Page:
It is complex, time-consuming and inefficient to manage access rights for thousands of users across an organization manually, while still trying to retain consistency across various systems. It also creates high risk of error. If too much access is given to a user, you are open to insider abuse, but also hackers who gain access through unused or poorly managed accounts, giving them direct access to a company’s assets.
Having full control of the access rights, which are constantly changing in a complex mix of users, IT systems, and organizational structures, is no mean feat. Regulations and legislations which continually apply changes only makes it more difficult to keep the access rights updated.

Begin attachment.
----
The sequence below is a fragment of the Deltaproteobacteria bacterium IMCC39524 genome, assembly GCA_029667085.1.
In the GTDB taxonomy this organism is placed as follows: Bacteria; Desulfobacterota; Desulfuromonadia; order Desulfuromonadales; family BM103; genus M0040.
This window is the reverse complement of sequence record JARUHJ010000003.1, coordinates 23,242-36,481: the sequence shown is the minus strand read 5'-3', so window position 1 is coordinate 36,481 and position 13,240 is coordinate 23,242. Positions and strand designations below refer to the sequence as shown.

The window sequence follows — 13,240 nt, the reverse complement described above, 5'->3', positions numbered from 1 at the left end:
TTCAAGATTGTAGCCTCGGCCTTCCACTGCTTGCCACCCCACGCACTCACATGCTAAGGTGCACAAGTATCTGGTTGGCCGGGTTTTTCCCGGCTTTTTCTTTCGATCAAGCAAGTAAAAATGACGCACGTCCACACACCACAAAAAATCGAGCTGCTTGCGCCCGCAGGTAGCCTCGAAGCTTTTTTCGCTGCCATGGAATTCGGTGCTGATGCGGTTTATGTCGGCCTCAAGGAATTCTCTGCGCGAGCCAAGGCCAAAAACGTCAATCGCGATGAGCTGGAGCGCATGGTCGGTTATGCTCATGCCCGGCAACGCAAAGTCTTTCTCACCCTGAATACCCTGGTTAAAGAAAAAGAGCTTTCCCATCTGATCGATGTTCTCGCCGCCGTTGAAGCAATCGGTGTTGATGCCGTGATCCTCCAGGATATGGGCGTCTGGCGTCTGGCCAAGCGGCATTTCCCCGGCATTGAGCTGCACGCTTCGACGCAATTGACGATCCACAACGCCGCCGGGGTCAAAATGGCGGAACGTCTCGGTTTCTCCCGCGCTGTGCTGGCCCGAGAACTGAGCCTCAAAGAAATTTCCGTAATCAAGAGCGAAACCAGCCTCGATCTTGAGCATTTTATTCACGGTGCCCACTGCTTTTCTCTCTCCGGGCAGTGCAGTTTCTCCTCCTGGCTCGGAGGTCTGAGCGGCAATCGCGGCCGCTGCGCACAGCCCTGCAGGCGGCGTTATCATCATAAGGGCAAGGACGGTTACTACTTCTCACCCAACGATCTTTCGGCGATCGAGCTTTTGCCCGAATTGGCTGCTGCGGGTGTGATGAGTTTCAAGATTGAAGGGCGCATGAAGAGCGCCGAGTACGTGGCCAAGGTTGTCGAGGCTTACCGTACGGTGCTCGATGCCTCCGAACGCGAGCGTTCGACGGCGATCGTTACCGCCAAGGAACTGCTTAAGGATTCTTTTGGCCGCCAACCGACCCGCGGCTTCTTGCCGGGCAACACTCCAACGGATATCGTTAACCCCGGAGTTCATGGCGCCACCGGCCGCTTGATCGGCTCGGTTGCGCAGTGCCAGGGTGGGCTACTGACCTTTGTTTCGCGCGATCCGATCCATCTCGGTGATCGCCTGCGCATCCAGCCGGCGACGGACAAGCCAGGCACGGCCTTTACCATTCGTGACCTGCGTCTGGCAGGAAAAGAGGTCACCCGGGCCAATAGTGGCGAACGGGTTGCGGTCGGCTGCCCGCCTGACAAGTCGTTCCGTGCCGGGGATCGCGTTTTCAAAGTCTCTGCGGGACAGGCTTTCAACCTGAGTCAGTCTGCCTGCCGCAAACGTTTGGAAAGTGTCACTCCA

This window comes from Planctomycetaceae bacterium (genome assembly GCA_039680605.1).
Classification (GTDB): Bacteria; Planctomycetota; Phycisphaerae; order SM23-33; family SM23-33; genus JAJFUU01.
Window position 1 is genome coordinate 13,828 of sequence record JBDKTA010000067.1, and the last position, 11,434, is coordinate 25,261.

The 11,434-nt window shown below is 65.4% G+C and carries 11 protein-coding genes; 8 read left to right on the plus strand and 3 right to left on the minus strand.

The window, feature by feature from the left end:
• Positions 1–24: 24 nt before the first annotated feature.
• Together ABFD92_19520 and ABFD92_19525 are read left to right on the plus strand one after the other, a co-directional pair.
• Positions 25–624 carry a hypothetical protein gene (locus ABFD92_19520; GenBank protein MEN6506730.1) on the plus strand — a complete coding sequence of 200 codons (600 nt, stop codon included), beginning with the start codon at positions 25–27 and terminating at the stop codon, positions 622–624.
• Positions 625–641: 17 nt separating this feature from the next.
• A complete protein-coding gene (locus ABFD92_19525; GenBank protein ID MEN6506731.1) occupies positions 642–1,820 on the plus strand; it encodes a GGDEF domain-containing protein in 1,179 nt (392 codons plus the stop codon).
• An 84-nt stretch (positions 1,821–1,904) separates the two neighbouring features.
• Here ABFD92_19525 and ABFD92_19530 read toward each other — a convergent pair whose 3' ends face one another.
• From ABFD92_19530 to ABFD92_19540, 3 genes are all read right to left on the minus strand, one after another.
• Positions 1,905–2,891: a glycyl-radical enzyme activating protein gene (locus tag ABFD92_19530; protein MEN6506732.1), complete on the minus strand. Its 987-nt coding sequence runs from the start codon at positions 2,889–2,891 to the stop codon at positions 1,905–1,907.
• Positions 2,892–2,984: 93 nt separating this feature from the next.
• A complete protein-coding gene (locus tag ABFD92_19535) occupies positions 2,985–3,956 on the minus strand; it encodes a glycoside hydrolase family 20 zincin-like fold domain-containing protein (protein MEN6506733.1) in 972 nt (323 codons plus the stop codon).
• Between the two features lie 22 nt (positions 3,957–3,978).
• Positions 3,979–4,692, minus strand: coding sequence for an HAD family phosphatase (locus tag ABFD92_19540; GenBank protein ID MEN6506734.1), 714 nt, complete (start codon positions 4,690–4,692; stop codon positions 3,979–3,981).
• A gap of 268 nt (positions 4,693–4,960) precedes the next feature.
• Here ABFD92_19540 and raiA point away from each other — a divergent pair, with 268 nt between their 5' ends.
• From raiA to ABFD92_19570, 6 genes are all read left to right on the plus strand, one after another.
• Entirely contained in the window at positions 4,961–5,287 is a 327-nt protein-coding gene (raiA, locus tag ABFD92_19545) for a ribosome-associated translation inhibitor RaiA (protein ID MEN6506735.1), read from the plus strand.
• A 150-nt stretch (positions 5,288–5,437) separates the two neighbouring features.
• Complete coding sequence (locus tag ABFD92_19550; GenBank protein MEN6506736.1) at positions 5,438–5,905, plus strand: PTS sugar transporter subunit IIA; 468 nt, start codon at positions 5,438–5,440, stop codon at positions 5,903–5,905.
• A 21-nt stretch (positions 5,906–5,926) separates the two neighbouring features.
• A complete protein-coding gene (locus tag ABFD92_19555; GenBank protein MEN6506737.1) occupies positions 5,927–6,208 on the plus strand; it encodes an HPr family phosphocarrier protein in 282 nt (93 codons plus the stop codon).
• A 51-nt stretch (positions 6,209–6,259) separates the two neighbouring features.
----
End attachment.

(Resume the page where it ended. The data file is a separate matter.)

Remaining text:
Instead of managing user access rights on a granular level, user access rights need to be consolidated across various systems to a set of roles: Role-based Access Control (RBAC). This means, that if you work in the Finance team, you will have one set of defined access rights, according to your role, which will be different from someone who is working in a role in the Marketing team.
Many organizations struggle to manage access rights in accordance with governance and compliance policies, while facing complex and time-consuming management of access rights for thousands of users consistently, across diverse systems. They have difficulty in enforcing business-level control of access rights, which puts constraints on IT resources for administration. Furthermore, there is likely to be a lack of transparency of access rights, an inefficient manual administration process, and various other issues with keeping access rights updated. Role-based access control can support all of this